The point here is that in America, language classes should address the predominant forms of a language, especially when it comes to word choice, pronunciation, or even grammar. Language is inherently global, so it’s only fair that you learn about (though not necessarily learn entirely) the other versions. For example, I would say that it’s appropriate for a class to cover Brazilian and European Portuguese, but not for Swiss and Peninsular Italian. The latter two are not different enough to warrant extensive coverage on both, especially considering how close they are. Similarly, you cover Hindi and Urdu distinctly in the same class, but not two very similar varieties of Russian. You might say that Latin American Spanish and European Spanish aren’t different enough, because a Spaniard and Peruvian can understand each something like 90% of the time. But they are, considering pronunciation, word choice, and expressions (and the fact that two different versions of Disney and other movies exist for Latin America and Spain).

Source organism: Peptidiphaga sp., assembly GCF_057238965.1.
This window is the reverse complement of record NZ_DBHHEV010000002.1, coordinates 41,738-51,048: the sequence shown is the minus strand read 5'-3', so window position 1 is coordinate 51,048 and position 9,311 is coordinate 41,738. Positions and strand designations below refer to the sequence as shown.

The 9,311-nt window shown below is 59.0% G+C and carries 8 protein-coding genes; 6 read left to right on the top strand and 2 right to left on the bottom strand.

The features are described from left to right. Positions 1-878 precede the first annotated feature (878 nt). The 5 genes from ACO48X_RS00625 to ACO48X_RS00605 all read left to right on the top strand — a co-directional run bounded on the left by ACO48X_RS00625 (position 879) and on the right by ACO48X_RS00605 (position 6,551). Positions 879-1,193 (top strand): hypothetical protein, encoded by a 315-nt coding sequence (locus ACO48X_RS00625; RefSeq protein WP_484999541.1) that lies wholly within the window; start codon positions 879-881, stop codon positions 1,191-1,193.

I hope you enjoyed reading this post, and I hope to get more out soon! Please leave some comments if you have any! Please note, that my statements about what Latin Americans and Brazilians say about their European counterparts are from personal experience. I’m only saying these things based on what I know, have read, and learned.

Americans and Their English

When I went to Italy last summer, and I went to get some water from a local grocery store in Rome for my mom (the tap water is disgusting), I overheard an American couple complaining about the lack of English speakers in Italy. Their reasons included the following:

“English is an international language, shouldn’t everyone speak it?”

“Italian is like Latin, right? Shouldn’t it be really easy for them to speak English?”

“Italians must hate Americans, or something.”

While I certainly didn’t get up in arms about this, it was mildly disturbing.  English speakers, for some reason specifically from America, expect that everyone in other countries speaks English. This is not at all reasonable for someone to expect. Now don’t get me wrong, this goes for ALL English speakers, not just Americans. Actually, for any speaker of any language expecting to find other people to speak his or her language.